Diseases & Conditions


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Alpha1-antitrypsin deficiency

Alpha-1 antitrypsin deficiency, or alpha-1, is a genetic condition that runs in certain families and that most often affects the lungs and liver.

In the lungs, alpha-1 can lead to the development of emphysema. Emphysema involves destruction of the lung’s air sacs (alveoli), where oxygen from the air is exchanged for carbon dioxide in the blood. Alpha 1-antitrypsin is a protein produced by the liver and that circulates in the blood. Among other functions, the protein protects the lungs so they can function properly. In people with the disorder, the liver produces too little or no alpha 1-antitrypsin.

Alpha-1 antitrypsin protects lung tissue from damage caused by neutrophil elastase, a substance released by white blood cells during infection or inflammation. Without enough alpha-1 antitrypsin, neutrophil elastase is free to destroy air sac tissue. The speed at which this occurs varies. Smoking, however, worsens the damage, because cigarette smoke weakens the ability of alpha-1 antitrypsin to protect lung tissue.

Approximately 70,000 to 100,000 Americans have the disorder, but most have not been diagnosed. Common symptoms of alpha-1 include:

  • Difficulty breathing or exhaling
  • Difficulty "catching" a breath
  • Cough and phlegm production
  • Wheezing.

Management of alpha-1 at Cleveland Clinic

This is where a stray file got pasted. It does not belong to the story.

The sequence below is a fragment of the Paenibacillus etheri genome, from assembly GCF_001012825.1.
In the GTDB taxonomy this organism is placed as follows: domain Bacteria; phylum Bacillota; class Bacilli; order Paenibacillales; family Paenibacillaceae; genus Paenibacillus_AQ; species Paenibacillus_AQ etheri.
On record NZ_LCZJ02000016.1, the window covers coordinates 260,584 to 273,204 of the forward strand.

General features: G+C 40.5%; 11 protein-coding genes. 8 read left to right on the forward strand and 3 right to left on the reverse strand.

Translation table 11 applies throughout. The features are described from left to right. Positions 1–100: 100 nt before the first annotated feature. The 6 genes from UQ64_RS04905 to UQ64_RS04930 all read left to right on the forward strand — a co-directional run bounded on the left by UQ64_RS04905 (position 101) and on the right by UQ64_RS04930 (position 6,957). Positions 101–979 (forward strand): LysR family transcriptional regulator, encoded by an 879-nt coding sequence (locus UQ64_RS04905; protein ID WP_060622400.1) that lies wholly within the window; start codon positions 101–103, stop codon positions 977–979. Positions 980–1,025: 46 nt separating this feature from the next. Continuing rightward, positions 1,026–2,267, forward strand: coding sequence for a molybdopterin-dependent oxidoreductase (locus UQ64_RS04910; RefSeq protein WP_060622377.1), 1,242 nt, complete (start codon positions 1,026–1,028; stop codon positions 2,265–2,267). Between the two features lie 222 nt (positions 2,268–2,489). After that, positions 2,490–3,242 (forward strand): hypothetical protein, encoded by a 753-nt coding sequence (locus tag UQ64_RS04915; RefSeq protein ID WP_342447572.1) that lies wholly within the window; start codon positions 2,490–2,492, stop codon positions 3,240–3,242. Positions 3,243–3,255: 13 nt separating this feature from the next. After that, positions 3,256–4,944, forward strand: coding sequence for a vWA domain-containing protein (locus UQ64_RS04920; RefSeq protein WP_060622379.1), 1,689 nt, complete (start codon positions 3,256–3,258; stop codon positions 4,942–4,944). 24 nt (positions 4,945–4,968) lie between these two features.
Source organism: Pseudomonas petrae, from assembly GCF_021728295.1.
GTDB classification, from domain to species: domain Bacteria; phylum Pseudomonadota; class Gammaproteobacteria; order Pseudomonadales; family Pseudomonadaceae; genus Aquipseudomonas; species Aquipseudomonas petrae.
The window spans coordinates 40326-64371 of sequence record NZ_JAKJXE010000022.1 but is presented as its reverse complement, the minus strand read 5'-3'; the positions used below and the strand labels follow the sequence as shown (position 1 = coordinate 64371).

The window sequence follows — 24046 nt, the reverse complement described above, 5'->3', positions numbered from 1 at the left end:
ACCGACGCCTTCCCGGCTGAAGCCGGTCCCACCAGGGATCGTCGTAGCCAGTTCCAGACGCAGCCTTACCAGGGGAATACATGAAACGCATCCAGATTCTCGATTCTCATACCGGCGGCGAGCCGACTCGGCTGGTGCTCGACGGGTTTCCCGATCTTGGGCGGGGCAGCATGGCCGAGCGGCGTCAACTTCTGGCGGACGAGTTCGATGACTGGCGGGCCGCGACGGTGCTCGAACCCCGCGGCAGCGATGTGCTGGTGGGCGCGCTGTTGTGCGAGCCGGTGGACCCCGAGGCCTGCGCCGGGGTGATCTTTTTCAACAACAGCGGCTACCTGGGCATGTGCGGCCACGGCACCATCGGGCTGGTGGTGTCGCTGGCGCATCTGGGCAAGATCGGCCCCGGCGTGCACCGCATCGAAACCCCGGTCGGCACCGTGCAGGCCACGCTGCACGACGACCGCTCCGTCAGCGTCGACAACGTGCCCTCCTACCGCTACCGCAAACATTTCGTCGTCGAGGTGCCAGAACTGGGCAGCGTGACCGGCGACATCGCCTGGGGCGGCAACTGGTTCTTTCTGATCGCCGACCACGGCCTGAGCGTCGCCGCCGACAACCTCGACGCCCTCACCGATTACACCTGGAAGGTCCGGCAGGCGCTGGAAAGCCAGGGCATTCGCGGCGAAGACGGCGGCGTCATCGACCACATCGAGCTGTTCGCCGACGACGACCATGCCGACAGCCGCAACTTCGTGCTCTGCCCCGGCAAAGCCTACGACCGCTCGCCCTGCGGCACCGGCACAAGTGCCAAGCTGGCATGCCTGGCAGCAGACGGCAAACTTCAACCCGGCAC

Assessment and Diagnosis

Early diagnosis of alpha-1 is important because the combination of quitting smoking and receiving early treatment can slow disease progression. Patient assessment involves a thorough physical exam, history, various types of lung function testing and specialized laboratory testing of blood.


Treatment for alpha-1 includes behavioral and lifestyle modification (e.g., smoking cessation, avoiding environmental pollution, pulmonary rehabilitation, adopting a nutrition program, reducing stress), drug therapy (e.g., vaccination for influenza and pneumonia; aggressive treatment of lung infections; use of bronchodilators, corticosteroids and supplemental oxygen), surgery (e.g., lung volume reduction, lung transplantation) and augmentation therapy (increases circulating levels of the alpha 1-antitrypsin protein).

The objective of augmentation therapy is to increase the concentration of alpha 1-antitrypsin inside the lungs in order to slow tissue destruction. Such therapy is only appropriate, however, for certain types of alpha-1.

Cleveland Clinic pulmonologists who treat alpha-1 antitrypsin deficiency:

Make an Appointment

If you want to learn more about Cleveland Clinic alpha-1 treatment options or make an appointment with a Cleveland Clinic alpha-1 specialist, call The Cleveland Clinic Department of Pulmonary, Allergy and Critical Care Medicine at 216.444.6503 or toll free at 800.223.2273, ext. 4-6503, Monday through Friday, 8:30 a.m. to 4:30 p.m. (Eastern Standard Time).

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This information is provided by Cleveland Clinic and is not intended to replace the medical advice of your doctor or health care provider. Please consult your health care provider for advice about a specific medical condition.

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